• Alistair Braidwood

Oh Mickey you’re so fine…



After a worrying opening (Brooke is introduced in a dance studio working out to Irene Cara’s FAME while Martin is portrayed playing the bagpipes in his parliamentary office with a Celtic scarf draped over his chair) this proved to be a riveting account of how the story gained momentum. The fact that the drama plays fast and loose with real events didn’t detract from this. As it said in the opening credits ‘You couldn’t make this up’.

The supporting cast was also excellent, particularly Neal Pearson as the liberal QC. Pearson hasn’t been on screen for sometime and I’d forgotten what a likable actor he is. But have no doubt, this is Brian Cox’s show. Watch his performance then compare it to the real thing with this clip of Martin apologising to the country on behalf of the House. The following is an excruciating piece of film as MPs smell blood and round on this oh so convenient scape goat. The scene is recreated in the drama and is one of its highlights:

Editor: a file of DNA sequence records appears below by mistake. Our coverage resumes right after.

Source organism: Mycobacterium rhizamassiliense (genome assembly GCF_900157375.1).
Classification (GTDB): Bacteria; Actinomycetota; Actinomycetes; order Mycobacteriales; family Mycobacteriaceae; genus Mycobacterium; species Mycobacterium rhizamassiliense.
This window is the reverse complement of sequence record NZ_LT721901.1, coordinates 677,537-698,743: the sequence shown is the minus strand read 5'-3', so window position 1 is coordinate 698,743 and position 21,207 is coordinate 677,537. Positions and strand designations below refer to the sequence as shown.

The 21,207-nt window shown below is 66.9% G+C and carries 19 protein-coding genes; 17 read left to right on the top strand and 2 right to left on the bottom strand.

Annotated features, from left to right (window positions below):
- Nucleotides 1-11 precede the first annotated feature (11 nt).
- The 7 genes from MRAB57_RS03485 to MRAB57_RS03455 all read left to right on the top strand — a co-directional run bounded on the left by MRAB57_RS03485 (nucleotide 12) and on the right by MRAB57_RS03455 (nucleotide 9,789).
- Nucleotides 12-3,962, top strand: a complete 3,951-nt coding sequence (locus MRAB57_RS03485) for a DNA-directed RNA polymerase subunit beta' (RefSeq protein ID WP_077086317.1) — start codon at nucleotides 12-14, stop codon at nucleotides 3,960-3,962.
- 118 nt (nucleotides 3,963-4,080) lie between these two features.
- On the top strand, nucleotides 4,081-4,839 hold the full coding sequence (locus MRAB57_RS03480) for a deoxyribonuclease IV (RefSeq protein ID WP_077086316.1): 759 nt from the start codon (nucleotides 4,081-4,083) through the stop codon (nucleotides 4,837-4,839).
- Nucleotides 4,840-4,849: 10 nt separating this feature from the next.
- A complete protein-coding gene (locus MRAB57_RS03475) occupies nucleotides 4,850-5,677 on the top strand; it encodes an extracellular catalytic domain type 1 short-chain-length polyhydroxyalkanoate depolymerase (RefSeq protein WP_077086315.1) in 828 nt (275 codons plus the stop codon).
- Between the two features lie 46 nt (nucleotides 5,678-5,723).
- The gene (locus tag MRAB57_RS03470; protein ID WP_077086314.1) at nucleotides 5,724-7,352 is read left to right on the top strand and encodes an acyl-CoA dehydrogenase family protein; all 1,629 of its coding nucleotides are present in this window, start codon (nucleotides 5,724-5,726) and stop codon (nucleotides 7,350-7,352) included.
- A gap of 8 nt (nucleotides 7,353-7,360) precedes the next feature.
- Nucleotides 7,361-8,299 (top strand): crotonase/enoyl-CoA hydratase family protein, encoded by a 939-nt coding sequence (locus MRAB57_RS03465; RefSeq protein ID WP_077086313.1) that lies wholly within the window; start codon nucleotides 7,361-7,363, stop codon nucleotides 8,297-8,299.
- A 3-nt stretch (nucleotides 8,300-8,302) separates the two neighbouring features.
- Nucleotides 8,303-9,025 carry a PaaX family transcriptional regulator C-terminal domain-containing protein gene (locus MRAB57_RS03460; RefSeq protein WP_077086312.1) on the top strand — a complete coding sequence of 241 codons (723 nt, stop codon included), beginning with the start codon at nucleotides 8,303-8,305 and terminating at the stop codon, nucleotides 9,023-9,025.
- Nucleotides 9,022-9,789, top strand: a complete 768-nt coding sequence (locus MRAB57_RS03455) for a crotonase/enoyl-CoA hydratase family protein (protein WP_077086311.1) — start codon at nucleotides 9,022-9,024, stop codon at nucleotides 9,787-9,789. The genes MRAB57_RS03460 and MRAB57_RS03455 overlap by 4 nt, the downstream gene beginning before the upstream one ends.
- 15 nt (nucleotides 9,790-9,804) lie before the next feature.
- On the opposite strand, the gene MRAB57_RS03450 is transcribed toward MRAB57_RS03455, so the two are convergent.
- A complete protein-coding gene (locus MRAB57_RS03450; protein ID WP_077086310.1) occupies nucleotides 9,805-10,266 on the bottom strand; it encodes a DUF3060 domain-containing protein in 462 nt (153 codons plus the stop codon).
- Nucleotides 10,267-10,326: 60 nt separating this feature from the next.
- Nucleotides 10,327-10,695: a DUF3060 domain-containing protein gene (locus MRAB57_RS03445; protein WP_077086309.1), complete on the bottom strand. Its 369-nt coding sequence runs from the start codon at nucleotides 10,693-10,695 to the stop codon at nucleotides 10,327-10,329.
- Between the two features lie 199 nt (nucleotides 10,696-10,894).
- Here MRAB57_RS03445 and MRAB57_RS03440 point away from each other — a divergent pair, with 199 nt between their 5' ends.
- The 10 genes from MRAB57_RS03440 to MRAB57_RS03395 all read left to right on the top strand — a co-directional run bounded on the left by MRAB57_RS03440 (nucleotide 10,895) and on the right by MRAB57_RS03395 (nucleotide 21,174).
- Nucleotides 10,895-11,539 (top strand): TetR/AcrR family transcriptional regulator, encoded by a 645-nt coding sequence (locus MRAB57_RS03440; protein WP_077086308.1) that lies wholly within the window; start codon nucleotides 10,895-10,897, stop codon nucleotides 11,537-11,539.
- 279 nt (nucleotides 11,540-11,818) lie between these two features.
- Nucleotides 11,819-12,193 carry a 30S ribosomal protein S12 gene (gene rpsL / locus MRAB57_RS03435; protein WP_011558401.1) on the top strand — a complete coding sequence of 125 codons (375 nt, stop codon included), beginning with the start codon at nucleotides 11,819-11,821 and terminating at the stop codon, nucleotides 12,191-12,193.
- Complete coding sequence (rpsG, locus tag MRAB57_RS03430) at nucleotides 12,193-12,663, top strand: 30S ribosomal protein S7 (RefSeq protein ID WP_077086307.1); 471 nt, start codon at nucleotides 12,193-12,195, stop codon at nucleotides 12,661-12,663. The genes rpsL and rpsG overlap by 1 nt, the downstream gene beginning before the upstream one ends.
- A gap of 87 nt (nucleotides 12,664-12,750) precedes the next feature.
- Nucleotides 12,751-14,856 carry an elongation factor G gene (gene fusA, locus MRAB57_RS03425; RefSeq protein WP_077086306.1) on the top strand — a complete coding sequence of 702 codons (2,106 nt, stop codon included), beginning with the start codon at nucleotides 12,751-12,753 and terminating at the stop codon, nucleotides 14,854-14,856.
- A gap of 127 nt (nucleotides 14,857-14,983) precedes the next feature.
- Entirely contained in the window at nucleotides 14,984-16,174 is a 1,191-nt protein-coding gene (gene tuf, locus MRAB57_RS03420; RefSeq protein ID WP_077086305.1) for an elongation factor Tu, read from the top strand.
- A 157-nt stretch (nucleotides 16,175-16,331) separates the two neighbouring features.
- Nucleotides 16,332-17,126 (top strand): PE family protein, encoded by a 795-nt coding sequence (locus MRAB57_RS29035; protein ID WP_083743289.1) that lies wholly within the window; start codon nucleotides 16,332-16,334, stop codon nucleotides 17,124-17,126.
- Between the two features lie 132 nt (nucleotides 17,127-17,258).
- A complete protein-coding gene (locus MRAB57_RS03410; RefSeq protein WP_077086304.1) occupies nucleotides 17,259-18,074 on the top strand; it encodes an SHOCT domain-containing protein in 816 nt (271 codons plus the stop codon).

In interview with Mark Lawson in the programme that followed (also available on i-player) Cox claimed that his portrayal was not sympathetic but empathetic, and that sums it up perfectly. Cox manages to take a role that could have been cartoonish and give it real depth, realising the caricature of ‘Gorbal’s Mick’ that the majority of the press chose to portray hid a real person. It’s such a good performance that I watched it again straight away.

But that should be no surprise to anyone who has watched Cox’s career. The original screen Hannibal Lecter has managed to portray serial killers, paedophiles (in L.I.E) and military megalomaniacs (X2 and Troy) and do so with complexity and heart. It has become a cliche to claim that his Lecter is the best but that doesn’t make it less true. Here he is on screen in Manhunter for the first time. No mention of fava beans or Chianti, just the sense that this man would rip you apart given half the chance:

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